Rio de Janeiro, Jan 4 (EFE).- The Rio de Janeiro Carnival celebration, for the second consecutive year, will not include “street” parades and parties, as the big processions and gatherings featuring dancing and music are known, with city authorities on Tuesday once again announcing the suspension of the events due to the Covid-19 pandemic.
Although the street parades are considered to be “the soul” of Brazil’s biggest festival, the more than 500 “blocks,” as the bands and dance groups that wend their ways through the city streets during the event are called, once again will not be contributing their liveliness and joy to this year’s celebration.
So far, only the huge parades of the samba schools have been confirmed, all of which will be held in the Sambadrome with only paying customers being allowed to attend.
The announcement was made by Rio Mayor Eduardo Paes after a meeting on Tuesday lasting a little over an hour with representatives of the “blocks” in Rio and in which municipal health secretary Daniel Soranz also participated.
“The street Carnival, in the way in which it was held up until 2020, will not occur in 2022,” said the mayor in a live transmission on the social networks.
“The street Carnival, because of its very nature and due to the democratic aspect it has, makes it impossible to control in any way,” he said.
The same restriction will not apply to the samba schools’ colorful and lively dance and music parades in the Sambodrome, which according to the mayor at this point will still be held, because at that enclosed venue it is possible to implement “a series of controls,” such as those performed when people enter a stadium to see a soccer match, although he did not specify what kind of controls those would be or how they would be undertaken.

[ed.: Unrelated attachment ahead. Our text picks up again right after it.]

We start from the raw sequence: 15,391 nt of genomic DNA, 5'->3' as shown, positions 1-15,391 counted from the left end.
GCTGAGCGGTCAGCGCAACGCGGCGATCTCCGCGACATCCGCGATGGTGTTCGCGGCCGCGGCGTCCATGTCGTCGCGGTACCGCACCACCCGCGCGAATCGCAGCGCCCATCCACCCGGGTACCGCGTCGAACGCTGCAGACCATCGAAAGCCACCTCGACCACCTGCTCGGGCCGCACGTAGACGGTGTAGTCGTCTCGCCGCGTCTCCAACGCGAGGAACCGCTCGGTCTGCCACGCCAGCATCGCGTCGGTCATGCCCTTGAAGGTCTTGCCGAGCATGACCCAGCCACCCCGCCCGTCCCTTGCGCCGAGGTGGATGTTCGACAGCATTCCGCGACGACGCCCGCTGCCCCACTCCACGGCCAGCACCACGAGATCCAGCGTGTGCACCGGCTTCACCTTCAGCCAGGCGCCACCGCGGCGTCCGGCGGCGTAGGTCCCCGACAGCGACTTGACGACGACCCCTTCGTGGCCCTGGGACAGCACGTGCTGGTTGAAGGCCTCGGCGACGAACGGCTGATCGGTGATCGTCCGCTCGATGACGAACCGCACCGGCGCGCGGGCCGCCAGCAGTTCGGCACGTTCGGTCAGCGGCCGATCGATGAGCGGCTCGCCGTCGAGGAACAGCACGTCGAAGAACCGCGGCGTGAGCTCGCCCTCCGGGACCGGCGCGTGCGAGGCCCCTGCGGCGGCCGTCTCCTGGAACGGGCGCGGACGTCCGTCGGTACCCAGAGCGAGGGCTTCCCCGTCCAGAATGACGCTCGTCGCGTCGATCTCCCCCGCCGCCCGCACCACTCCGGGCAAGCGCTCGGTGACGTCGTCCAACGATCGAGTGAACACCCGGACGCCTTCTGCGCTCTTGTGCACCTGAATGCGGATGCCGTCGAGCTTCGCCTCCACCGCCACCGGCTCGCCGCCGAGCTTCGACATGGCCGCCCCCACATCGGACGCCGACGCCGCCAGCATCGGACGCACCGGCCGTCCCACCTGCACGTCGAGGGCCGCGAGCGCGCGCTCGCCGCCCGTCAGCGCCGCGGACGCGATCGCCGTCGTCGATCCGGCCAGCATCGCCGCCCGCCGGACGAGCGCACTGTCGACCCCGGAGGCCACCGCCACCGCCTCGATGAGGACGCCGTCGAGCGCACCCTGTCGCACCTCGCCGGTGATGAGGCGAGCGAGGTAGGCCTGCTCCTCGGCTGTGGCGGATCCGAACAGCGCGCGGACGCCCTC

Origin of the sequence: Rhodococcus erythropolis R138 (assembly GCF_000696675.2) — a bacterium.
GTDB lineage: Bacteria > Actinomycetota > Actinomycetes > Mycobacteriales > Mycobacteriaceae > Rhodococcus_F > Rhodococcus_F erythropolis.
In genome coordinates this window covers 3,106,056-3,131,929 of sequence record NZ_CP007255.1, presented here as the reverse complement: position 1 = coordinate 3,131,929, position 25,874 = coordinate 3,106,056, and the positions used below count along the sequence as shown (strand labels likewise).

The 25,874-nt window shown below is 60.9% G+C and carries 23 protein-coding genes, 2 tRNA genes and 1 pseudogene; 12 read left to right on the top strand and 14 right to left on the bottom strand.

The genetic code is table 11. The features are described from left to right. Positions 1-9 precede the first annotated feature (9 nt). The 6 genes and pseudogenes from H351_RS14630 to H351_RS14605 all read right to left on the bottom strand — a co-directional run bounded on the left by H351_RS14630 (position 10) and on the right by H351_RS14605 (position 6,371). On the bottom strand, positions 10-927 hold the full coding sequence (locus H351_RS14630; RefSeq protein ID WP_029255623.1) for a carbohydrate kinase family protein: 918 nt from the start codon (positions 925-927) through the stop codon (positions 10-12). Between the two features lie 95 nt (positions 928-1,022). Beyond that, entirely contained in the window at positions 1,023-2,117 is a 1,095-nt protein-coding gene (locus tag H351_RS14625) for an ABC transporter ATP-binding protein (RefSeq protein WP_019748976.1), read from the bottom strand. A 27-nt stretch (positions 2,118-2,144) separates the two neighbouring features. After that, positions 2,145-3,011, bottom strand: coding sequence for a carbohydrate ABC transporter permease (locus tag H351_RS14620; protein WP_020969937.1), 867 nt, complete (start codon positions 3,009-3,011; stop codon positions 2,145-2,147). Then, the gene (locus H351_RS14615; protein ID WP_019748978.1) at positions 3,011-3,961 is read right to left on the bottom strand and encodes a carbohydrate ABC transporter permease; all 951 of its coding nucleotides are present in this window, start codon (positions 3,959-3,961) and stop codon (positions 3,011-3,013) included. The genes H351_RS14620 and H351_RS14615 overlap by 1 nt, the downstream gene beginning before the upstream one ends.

The cancellation of the street Carnival was accepted by the blocks, who had previously agreed to abide by the decision made by City Hall in the matter.
Paes said that his health secretariat had already warned him about the difficulty of holding the street parades in Rio due to the sharp rise in the number of Covid-19 cases, apparently many if not most of them being caused by the new and highly transmissible Omicron variant of the coronavirus.
The positive Covid testing rate has increased from 1 percent in mid-December to 13 percent during the past week in Rio, according to official figures.
Nevertheless, the number of hospitalizations at public health facilities remains at one of the lowest levels since the start of the pandemic, although the number of Covid patients occupying hospital beds has risen from 11 at Christmas to 24 on Tuesday.
The Health Secretariat expects that, although infections have increased in the city, the vaccination program is preventing there from being an “elevated” number of hospitalizations and/or deaths from the virus.
Vaccination is not designed to prevent infection, but rather to lessen the seriousness of the symptoms, and thus lessen the hospitalization and death rates, for those who do become infected.
Health authorities also said that the flu epidemic that the city was experiencing has been halted and that simultaneous cases of Covid and the flu – now being called “flurona” – are isolated and without epidemiological significance.
Given the impossibility of holding the street Carnival celebrations in Rio, Paes said that he proposed an alternative so that those parades could still be held in some form but it was not accepted by the representatives of the blocks.
In addition to Rio, Salvador – the capital of the northeastern state of Bahia – also canceled its street Carnival celebrations on Tuesday, but authorities in other cities where well-known and heavily attended street festivities are held, including Sao Paulo and Recife, have not yet decided whether to allow them to proceed.